By Ismail Shakil
OTTAWA (Reuters) - A man was shot dead in British Columbia on Thursday who local media reports said was Ripudaman Singh Malik, a Canadian Sikh businessman acquitted in connection with the 1985 Air India bombing that killed 329 people.
Police, in a statement responding to a Reuters request for information on Malik's death, said they had found a man suffering from gunshot wounds when officers responded to a reported shooting just before 9:30 a.m. (1630 GMT).
The Royal Canadian Mounted Police's (RCMP) statement did not name the man but said he died on the scene in Surrey, British Columbia. An RCMP spokesperson said they could not name the victim and that the investigation was ongoing.
Local media, citing sources and a witness, reported that the man was Malik.
The attack on Air India Flight 182, which exploded over the Atlantic Ocean in 1985, is one of history's deadliest bombings of a commercial airliner.
Police have alleged it was plotted by Sikh extremists living in Canada as revenge on India for its storming of Sikhism's Golden Temple in Amritsar in 1984.
The RCMP, in its statement on Thursday, said the killing appeared to be targeted and that they had found a suspect vehicle fully engulfed in fire.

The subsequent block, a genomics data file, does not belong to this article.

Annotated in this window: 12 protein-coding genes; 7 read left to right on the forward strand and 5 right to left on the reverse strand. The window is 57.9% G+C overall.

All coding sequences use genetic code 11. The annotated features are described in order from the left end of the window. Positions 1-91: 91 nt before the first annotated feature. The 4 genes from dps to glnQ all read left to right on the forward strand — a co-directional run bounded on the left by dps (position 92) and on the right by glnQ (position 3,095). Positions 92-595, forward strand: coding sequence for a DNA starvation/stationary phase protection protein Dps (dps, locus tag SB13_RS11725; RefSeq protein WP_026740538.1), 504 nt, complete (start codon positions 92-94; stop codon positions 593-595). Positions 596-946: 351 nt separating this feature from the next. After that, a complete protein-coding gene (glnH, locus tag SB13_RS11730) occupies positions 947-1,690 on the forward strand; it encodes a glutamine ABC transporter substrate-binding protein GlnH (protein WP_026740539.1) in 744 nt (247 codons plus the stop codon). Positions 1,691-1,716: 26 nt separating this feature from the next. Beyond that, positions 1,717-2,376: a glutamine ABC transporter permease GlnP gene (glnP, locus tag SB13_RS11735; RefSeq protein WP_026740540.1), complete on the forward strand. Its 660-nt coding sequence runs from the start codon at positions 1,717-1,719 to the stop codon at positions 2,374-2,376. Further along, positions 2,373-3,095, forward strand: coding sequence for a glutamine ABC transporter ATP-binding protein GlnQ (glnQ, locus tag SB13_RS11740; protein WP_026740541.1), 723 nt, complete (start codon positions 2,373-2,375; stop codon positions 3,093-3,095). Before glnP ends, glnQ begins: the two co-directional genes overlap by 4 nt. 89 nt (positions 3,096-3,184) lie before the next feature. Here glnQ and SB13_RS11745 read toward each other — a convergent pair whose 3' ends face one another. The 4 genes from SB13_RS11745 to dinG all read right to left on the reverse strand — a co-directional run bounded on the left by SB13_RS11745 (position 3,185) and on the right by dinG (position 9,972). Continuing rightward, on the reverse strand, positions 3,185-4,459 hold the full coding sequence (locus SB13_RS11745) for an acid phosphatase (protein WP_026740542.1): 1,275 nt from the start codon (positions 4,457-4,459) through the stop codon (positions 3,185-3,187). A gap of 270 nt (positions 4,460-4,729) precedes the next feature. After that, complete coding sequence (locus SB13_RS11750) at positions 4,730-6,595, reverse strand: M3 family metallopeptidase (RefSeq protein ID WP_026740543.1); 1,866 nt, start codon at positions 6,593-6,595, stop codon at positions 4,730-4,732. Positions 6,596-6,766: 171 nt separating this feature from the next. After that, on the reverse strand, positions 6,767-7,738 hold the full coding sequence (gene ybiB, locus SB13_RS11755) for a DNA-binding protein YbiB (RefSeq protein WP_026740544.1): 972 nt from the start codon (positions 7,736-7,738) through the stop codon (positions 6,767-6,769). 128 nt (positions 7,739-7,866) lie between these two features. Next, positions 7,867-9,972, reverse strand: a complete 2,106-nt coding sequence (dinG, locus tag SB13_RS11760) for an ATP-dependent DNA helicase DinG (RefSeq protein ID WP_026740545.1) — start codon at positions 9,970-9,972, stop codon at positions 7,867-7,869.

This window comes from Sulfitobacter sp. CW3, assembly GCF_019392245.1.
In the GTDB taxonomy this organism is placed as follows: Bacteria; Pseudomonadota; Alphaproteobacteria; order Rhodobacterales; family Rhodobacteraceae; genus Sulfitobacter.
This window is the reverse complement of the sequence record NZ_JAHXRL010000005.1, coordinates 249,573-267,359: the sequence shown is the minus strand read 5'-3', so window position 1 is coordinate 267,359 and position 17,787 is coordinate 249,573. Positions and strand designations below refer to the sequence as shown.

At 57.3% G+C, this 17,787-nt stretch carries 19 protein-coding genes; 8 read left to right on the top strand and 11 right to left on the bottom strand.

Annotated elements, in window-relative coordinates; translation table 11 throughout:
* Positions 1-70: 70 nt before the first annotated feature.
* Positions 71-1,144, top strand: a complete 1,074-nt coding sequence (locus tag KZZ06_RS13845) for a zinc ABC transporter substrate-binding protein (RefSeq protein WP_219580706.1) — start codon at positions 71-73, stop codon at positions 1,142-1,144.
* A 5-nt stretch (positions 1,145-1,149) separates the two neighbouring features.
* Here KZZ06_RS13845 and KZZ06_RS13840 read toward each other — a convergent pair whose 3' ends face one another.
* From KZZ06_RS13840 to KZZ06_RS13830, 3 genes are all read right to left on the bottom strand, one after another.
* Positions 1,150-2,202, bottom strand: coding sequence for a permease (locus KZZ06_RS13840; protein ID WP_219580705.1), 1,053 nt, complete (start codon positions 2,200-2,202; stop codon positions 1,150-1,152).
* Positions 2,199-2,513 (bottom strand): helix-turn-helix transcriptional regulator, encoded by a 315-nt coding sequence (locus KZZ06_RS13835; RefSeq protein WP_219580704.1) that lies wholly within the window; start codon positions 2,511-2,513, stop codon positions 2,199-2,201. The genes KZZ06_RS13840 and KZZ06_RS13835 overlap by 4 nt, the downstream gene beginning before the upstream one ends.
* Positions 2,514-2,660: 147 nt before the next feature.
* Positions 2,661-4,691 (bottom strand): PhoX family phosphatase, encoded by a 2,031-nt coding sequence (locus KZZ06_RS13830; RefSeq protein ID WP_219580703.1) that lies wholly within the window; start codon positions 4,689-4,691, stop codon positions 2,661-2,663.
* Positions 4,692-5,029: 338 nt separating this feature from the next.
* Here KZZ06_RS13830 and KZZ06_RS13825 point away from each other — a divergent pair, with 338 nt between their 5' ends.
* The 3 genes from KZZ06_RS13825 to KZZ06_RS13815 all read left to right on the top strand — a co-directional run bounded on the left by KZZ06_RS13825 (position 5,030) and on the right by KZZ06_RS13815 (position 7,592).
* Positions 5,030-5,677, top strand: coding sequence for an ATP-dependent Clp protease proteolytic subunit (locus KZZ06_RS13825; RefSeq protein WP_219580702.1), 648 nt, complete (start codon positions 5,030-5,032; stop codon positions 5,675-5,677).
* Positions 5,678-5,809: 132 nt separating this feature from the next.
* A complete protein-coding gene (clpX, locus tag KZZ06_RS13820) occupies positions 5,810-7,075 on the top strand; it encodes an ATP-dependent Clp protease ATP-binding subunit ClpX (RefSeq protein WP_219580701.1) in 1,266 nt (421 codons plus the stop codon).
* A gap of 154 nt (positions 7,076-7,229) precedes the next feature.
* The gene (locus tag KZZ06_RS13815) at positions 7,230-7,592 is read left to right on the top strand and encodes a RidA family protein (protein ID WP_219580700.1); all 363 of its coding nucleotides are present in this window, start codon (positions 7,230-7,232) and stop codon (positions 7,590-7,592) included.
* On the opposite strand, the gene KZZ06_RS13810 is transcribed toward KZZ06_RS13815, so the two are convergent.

Authorities were still looking for the suspects and a second vehicle that may have been used as getaway vehicle, the RCMP added.
Malik and Ajaib Singh Bagri, a sawmill worker in Kamloops, British Columbia, were charged in 2000 with bombing Flight 182.
They were also charged with killing two baggage handlers who died when a suitcase bomb, alleged by police as designed to destroy another Air India jet over the Pacific Ocean, exploded in Japan's Narita airport.
Both were acquitted of the charges in 2005 after a trial that lasted nearly two years and heard from 115 witnesses.
Canadian police were criticized for an investigation that some said was bungled and led to just one conviction - Inderjit Singh Reyat, who pleaded guilty in 2003 to a charge of manslaughter for helping collect materials used to make the bombs.
The Canadian government also formally apologized in 2010 to families of the Air India victims, saying authorities failed to act on information that could have prevented the attack or catch those responsible.